The Little-Known Spice That Can Naturally Increase A Man's Libido

Looking to spice up your sex life? Look no further than your spice rack. A dip in one's sex drive from time to time isn't unusual, especially if you've been particularly exhausted or anxious lately. Other times, men may experience low libido due to the use of certain medications, psychological disorders, or having low levels of testosterone — a condition known as hypogonadism (via Merck Manual). It's also not uncommon for a man's sex drive to diminish as they grow older. Men with a suppressed libido may find that they don't fantasize about sex as often, aren't as sexually active, or lack overall interest in sexual activity. Depending on the cause, topical and/or injectable testosterone supplements may be suggested, as well as mental health counseling.

Although the research is limited, alternative medicine practices may also prove helpful, such as herb supplementation. A 2020 scientific review published in the scientific journal Pharmaceuticals outlines how some herbal aphrodisiacs have been linked with increases in sexual potency and libido. According to the National Center for Complementary and Integrative Health, fenugreek is a medicinal herb with a maple syrup-like flavor that's used as a spice in various foods. Along with its purported benefits of menstrual-cramp relief, enhanced milk production when breastfeeding, and reductions in blood sugar, fenugreek may also benefit men's sexual health.

Fenugreek may help boost libido and lower ED risk

In a 2011 randomized controlled trial published in Phytotherapy Research, 60 male patients who were not experiencing erectile dysfunction were given either a placebo or a daily oral dose of 600 milligrams of fenugreek extract and mineral formation for a duration of six weeks. Focusing on measurements of sexual drive as well as urge or desire, it was found that participants who received the intervention reported significant improvements in sexual arousal and orgasm. The study team concluded that fenugreek and mineral formation supplementation may benefit male libido as well as manage healthy blood testosterone levels.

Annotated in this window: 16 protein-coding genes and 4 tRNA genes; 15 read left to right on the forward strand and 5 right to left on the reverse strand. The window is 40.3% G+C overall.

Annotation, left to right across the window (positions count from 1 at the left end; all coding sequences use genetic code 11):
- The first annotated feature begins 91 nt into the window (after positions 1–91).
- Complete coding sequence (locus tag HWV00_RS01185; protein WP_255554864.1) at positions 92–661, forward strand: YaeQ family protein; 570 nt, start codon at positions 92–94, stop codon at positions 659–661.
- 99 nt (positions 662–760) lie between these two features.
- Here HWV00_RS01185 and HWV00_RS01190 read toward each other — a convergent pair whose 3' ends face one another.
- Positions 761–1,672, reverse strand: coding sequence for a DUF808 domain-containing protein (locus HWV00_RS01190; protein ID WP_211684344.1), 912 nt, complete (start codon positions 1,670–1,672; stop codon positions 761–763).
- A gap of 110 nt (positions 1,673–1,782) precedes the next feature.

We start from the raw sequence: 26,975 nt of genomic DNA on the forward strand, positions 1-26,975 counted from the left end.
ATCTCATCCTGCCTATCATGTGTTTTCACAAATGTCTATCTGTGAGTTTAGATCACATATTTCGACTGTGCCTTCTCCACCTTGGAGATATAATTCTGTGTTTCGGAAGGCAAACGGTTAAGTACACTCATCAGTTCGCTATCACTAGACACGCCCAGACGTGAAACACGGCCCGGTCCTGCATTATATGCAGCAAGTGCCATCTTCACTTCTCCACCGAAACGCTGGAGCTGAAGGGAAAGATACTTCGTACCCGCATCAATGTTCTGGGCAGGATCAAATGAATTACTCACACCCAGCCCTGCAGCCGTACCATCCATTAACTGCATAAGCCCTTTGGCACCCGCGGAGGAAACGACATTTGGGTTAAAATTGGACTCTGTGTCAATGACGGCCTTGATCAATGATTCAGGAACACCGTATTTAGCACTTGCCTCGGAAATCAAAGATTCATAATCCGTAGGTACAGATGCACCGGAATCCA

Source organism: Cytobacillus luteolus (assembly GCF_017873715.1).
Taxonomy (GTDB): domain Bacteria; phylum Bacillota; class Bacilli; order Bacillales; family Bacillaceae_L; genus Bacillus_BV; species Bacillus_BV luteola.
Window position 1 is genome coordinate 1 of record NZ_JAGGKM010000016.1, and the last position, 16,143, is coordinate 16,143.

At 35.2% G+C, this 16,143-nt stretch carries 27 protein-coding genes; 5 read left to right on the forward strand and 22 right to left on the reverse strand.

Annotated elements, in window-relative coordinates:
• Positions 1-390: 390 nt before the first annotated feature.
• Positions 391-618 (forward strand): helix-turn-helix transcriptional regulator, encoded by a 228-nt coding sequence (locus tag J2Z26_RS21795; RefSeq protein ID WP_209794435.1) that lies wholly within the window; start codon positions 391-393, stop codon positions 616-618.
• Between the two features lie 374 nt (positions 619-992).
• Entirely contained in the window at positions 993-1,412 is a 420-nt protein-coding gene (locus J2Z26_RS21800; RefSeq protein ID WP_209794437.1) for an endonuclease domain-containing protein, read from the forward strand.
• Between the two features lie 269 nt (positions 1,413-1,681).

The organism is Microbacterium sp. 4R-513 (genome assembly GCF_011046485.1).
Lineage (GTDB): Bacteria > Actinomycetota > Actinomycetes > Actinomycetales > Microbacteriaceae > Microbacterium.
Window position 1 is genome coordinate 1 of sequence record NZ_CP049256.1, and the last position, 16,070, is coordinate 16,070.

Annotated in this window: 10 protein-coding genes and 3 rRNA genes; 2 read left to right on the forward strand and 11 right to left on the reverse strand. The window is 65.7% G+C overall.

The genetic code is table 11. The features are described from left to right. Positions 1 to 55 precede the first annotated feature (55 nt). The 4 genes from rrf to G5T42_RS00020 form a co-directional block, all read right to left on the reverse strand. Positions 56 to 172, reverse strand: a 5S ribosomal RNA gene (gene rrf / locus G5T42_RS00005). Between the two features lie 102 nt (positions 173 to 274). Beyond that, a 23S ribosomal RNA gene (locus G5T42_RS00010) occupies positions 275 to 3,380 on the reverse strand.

Low libido may also be related to erectile dysfunction (ED), premature ejaculation, or delayed ejaculation, explains the Cleveland Clinic. In a 2024 study published in the Asian Journal of Andrology, researchers found that greater niacin consumption through food sources was correlated with a lower risk for erectile dysfunction. According to 2016 research published in the Saudi Journal of Biological Sciences, fenugreek seeds are rich in niacin, amongst many other vitamins and minerals. However, there are risks associated with high amounts of niacin supplementation, such as niacin toxicity (via StatPearls). Unless recommended by your doctor, it's best to stick with average amounts of the nutrient that you would normally get through diet.

Fenugreek may also benefit women's libido, but can come with risks

These potential benefits don't appear to be exclusive to men, however. Science shows that fenugreek may also boost women's sexual desire. In a 2021 study published in the scientific journal Clinical Phytoscience, researchers found that menstruating women experiencing sexual dysfunction displayed increases in levels of sexual desire-related hormones in association with fenugreek supplementation, resulting in reported decreases in sexual issues and irritability.

Next time you and your partner are cooking up a night of romance (literally), it may be worth adding a dash of fenugreek spice to a sauce or curry dish for dinner. Just be aware that while the National Center for Complementary and Integrative Health states dietary sources of fenugreek are thought to be safe, the herb can come with risks, particularly in the form of supplements. Possible side effects include digestive distress, nausea, or diarrhea. In more serious cases, a person may experience an allergic reaction, liver toxicity, or signs indicating your blood sugar levels have dropped too low. Furthermore, fenugreek supplements should not be given to children, and people who are pregnant are advised against ingesting more than what the average person would cook with.